There’s a funny dichotomy in the way we talk about the history of natural wine: One is that it’s the way we’ve always been doing it going back to some thirsty Georgians 6,000 years ago. The other one is that what today we call the “natural wine movement” began in the 70s or 80s with some guys in France. In both of those ways of telling the tale, the Coturri family story gets skimmed over.
Tony Coturri shouldn’t need an introduction, but here goes. Based in Glen Ellen, California—the heart of Sonoma County—he’s been making natural wine for longer than most natty wine drinkers have been alive. Along the way his wines have become a master class in what can happen if you age a sans soufre wine for decades (spoiler alert: good things). The Coturri family has owned their land since 1961, and Tony launched his own winery in his late 20s. Even then, his wines were pesticide-free, sulfur-free, and generally unfucked-with, but it was a very different time, both for winemaking and wine drinking in America. He was a young man on an island, more likely to find like-minded farmer friends in the nut and fruit industries than amongst his fellow vignerons. Robert Parker, perhaps improbably, was one of his most visible early champions, but that was before today’s full-steam embrace by the global natural wine community, where Coturri is a bonafide—if reclusive—star.
He’s the man on the mountain, one of the early lights that helped start it all, and so it’s no wonder that Coturri wines are so distinctive. They’ve got the liveliness of natural wine with the ripeness of classic California; because of how juicy and fruity they can be, the wines have the ability to simultaneously appeal to both ardent natty crushers and average folks who have never heard the word “biodynamics”. They’re wines with a voice as strong as the guy who makes them.
I sat down with Tony Coturri on a warm sunny day on the grounds of his winery to talk about his history in California, the people he’s learned from, and how the wine scene has changed in the last few decades—and is still changing today.
This interview has been edited and condensed for clarity.
Sprudge: Can you talk about your early days of winemaking and grape growing?
Tony Coturri: Bought the property in 1961. Started making wine with my dad in ’63. By then we had a vineyard with a variety of grapes, both red and white. We made small amounts of wine. In the ‘60s beer and spirits were the hot beverages. If you drank wine, you had a cultural or a social problem, because it wasn’t the norm. Lafite-Rothschild was selling for about $2 in 1959. California wines cost fifty cents a bottle.
What was going on with winemaking in California then?
It’s important to realize that WWII was a big disruptor. It knocked out a huge group of workers that would have been continuing the traditions of their ancestors. With a lack of labor, there was no tradition. The Second World War brought in a lot of chemicals to the wine business, too. That’s where we really start seeing the beginnings of sulfites and pesticides in wine. There was always a certain amount, but not to the point that it was universal. Everything changed then.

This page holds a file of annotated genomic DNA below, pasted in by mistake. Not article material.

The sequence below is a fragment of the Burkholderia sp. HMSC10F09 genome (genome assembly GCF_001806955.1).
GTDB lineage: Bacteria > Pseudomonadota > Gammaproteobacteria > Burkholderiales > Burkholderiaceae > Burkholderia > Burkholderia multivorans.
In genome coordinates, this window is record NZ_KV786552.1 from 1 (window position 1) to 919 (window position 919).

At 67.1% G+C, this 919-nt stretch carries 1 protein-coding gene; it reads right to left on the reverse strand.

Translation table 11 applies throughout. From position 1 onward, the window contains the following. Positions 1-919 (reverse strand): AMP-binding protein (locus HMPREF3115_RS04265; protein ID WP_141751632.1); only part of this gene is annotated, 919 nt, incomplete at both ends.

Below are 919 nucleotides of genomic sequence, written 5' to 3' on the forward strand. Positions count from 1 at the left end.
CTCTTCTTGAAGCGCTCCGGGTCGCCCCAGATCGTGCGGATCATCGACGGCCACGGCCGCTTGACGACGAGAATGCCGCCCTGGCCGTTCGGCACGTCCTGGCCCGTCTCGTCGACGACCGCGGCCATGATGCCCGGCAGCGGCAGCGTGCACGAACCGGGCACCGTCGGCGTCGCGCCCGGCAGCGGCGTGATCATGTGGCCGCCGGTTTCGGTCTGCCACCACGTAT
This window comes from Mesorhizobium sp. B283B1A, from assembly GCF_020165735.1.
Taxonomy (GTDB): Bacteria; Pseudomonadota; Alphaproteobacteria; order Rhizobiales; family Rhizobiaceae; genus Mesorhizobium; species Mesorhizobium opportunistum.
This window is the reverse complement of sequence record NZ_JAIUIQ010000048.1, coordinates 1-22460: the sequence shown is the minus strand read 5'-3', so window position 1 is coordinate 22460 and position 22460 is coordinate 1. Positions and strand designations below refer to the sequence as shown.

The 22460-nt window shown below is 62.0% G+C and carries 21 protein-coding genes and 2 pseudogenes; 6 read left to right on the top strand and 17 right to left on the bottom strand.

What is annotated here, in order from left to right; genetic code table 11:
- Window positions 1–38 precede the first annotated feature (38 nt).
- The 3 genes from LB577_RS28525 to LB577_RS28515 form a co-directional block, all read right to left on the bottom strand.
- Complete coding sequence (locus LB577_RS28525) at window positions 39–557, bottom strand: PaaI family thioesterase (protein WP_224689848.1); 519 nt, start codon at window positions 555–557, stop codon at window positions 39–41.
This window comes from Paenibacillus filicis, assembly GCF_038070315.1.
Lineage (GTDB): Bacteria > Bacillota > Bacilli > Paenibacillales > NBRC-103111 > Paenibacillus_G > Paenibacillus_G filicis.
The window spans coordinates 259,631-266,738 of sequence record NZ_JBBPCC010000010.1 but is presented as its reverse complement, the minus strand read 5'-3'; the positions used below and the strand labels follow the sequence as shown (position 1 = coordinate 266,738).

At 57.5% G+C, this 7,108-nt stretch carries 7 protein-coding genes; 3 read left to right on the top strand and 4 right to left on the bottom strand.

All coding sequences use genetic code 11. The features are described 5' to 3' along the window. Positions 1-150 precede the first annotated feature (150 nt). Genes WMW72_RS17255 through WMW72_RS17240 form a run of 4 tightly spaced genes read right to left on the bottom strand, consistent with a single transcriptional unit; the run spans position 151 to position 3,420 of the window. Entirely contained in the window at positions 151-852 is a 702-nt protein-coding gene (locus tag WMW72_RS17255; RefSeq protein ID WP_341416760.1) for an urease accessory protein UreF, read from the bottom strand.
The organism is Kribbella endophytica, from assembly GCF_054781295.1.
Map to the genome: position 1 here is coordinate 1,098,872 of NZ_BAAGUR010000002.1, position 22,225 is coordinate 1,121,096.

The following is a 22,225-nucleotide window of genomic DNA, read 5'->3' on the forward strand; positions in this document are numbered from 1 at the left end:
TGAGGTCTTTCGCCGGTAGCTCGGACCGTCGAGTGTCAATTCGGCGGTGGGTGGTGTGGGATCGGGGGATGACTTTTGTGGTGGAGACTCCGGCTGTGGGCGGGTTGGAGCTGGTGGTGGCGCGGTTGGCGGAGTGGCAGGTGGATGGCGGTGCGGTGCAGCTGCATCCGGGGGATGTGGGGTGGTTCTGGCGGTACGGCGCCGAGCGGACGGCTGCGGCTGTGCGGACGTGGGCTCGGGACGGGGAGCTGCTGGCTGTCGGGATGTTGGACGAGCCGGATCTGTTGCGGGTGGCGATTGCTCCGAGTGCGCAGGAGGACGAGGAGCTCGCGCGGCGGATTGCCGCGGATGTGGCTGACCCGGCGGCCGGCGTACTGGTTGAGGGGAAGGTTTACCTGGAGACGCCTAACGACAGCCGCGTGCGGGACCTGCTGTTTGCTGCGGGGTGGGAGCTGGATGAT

Around ’66, ’67 is when you really started seeing the beginnings of lots of Cabernet and Chardonnay being planted. Then there was the Judgement of Paris and the tastings were, as we found out in history, totally rigged. [Editor’s note: this is far from a matter of settled historical consensus] Because of that, all of a sudden there was interest in grapes and in drinking wine.
What were you drinking when you were learning how to make wine?
I was 13 or 14 years old, so I wasn’t drinking a whole bunch at that time, but wine was still kind of the people’s wine. Think about what was there, it wasn’t a lot. Mondavi started in about ’63. We have to give credit to Mondavi because he really put wine in people’s minds, and he also put Napa on the map. Mondavi gets a bad rap, but he brought quality to wine. The amount of attention and traveling that he did put the word out and it made an incubator for natural wine, because if there wasn’t him, it wouldn’t exist.
Right. And you can’t have a conversation about natural wine if you don’t have a conversation about wine in the first place.
California has a natural wine history too. Good wines, made in a simple way. They weren’t manipulated. The beginnings were in the ’50s, Buena Vista, the winemaker there never added yeast. They started fermentation with a house cultured yeast made from the grapes they were using, no commercial stuff. That’s what my dad and I were doing when we started making wine in ’63, too. There’s pictures of us on Instagram showing that all we did was crush, press, and put it in the bottles. We did that through the ’60s.
And while so many folks were making wine with machines growing with pesticides, were you learning about this type of old-school winemaking from?
All this time I still had the ability to get the history of the area, but the interesting thing is all of the men, it was mostly men at that time, were all the fathers of the soldiers that fought in the Second World War. There wasn’t that group, the generation before me. It was two generations before me.
Their knowledge of agriculture is pre-war, so they didn’t have stuff like RoundUp, right?
Right. They didn’t have anything. And it’s not even a fact of not having it. They couldn’t afford anything. The irony of ironies is that conventional grape growing is expensive. RoundUp is not cheap and it wasn’t created until a little later. Those who could afford pesticides were using DDT. After the Second World War, DDT was being used. These older guys were so poor they had to hoe around the vines because they couldn’t afford pesticides. And around 1979, when we became a legal winery, was the beginning of RoundUp.